What is financial misconduct? In Utah, it is a basis upon which an Utah divorce court can make a distributive award.
If a spouse has engaged in financial misconduct, including, but not limited to, the dissipation, destruction, concealment, nondisclosure, or fraudulent disposition of assets, the court may compensate the offended spouse with a distributive award or with a greater award of marital property.
So what does this mean in plain English? It means if you are getting divorced and your spouse is destroying, ruining, hiding, or getting rid of assets in a sneaky way, the court can give you some of their separate property to punish them. When a court does this, it is called a distributive award.
So what is separate property?
(a) “Separate property” means all real and personal property and any interest in real or personal property that is found by the court to be any of the following:
(i) An inheritance by one spouse by bequest, devise, or descent during the course of the marriage;
(ii) Any real or personal property or interest in real or personal property that was acquired by one spouse prior to the date of the marriage;
(iii) Passive income and appreciation acquired from separate property by one spouse during the marriage;
(iv) Any real or personal property or interest in real or personal property acquired by one spouse after a decree of legal separation issued under section 3105.17 of the Revised Code;
(v) Any real or personal property or interest in real or personal property that is excluded by a valid antenuptial agreement;
(vi) Compensation to a spouse for the spouse’s personal injury, except for loss of marital earnings and compensation for expenses paid from marital assets;
(vii) Any gift of any real or personal property or of an interest in real or personal property that is made after the date of the marriage and that is proven by clear and convincing evidence to have been given to only one spouse.
So what does this all mean? It means if your spouse has separate property, and they are playing games with the marital property, the court can remedy this by giving you some of their separate property.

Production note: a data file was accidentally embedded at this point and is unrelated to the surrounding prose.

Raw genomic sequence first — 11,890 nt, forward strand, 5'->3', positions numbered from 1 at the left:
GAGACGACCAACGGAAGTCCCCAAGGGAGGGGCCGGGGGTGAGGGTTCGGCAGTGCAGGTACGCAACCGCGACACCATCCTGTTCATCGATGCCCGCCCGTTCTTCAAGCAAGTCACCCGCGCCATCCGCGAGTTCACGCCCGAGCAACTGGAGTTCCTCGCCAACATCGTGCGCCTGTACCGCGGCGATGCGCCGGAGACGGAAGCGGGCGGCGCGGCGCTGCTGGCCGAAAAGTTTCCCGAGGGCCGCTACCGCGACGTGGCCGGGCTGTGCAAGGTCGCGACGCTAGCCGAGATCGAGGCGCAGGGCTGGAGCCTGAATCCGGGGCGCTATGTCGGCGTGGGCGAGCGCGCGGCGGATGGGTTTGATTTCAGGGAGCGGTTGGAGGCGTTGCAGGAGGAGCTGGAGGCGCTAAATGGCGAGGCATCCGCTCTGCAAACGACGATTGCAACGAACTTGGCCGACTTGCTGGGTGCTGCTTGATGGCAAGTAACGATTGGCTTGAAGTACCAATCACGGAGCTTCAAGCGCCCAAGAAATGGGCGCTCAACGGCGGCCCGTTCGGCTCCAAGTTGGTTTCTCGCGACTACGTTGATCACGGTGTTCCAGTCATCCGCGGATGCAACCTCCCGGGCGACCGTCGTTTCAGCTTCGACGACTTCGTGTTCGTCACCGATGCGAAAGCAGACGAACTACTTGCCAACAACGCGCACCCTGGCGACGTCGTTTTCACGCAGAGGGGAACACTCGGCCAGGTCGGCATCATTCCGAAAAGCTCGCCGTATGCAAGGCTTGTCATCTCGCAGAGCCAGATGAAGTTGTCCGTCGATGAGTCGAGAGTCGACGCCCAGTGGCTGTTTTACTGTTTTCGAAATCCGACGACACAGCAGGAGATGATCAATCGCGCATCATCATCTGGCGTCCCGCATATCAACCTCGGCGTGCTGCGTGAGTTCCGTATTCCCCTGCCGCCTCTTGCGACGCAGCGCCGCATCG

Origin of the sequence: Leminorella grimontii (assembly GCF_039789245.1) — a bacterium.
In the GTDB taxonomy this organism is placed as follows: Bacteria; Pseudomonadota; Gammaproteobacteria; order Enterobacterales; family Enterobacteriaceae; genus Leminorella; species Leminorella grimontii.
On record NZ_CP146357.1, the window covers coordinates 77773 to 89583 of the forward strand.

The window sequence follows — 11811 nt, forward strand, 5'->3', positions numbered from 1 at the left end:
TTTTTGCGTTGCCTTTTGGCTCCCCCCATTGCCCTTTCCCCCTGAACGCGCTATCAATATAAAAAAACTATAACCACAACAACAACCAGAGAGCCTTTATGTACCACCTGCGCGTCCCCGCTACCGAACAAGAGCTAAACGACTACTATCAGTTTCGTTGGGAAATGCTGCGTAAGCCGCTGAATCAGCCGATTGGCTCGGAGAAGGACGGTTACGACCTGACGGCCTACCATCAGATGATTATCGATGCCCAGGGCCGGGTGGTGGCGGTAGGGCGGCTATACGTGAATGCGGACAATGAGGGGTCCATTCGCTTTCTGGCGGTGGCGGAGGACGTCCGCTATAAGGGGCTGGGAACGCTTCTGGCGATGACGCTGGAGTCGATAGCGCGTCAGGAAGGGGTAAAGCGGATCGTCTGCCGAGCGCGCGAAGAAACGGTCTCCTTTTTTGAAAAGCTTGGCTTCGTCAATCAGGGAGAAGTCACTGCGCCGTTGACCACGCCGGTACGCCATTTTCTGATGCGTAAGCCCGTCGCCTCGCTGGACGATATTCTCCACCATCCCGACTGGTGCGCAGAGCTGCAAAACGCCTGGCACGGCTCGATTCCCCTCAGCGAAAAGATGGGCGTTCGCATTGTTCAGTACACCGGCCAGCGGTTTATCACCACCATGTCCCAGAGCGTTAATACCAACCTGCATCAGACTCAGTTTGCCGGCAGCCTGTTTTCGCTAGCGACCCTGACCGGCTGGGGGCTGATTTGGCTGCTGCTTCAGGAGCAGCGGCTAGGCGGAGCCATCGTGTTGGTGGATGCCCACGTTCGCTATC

Retroactive Arrearage Modification Not Prohibited
The Supreme Court has decided that parties to a support order may modify child support by agreement. In Byrd v. Knuckles the Supreme Court held that nothing prohibits a juvenile court from adjusting an existing arrearage in child support if the parties agree to do so.
In this case, as part of an agreement to consent to a step-parent adoption, the Mother agreed that the Father’s child support arrearage would be reduced by 50%. After the adoption was completed, the Father attempted to have his child support arrearage reduced pursuant to this agreement, and the Court found that it had no authority to reduce this arrearage under the Law. This matter was appealed, and then brought before Supreme Court.
The Supreme Court noted that this decision does not mean that a court MUST accept a parties’ agreement to reduce a prior arrearage, but that a court is not prohibited from doing so pursuant to the Law. As in this case, this issue is particularly relevant where one party is willing to sign away their legal rights in order to be released from future, and possibly past child support obligations.
Free Consultation with a Utah Divorce Lawyer
If you have a question about divorce law or if you need to start or defend against a divorce case in Utah call Ascent Law at (801) 676-5506. We will help you.
8833 S. Redwood Road, Suite C
West Jordan, Utah
84088 United States
Telephone: (801) 676-5506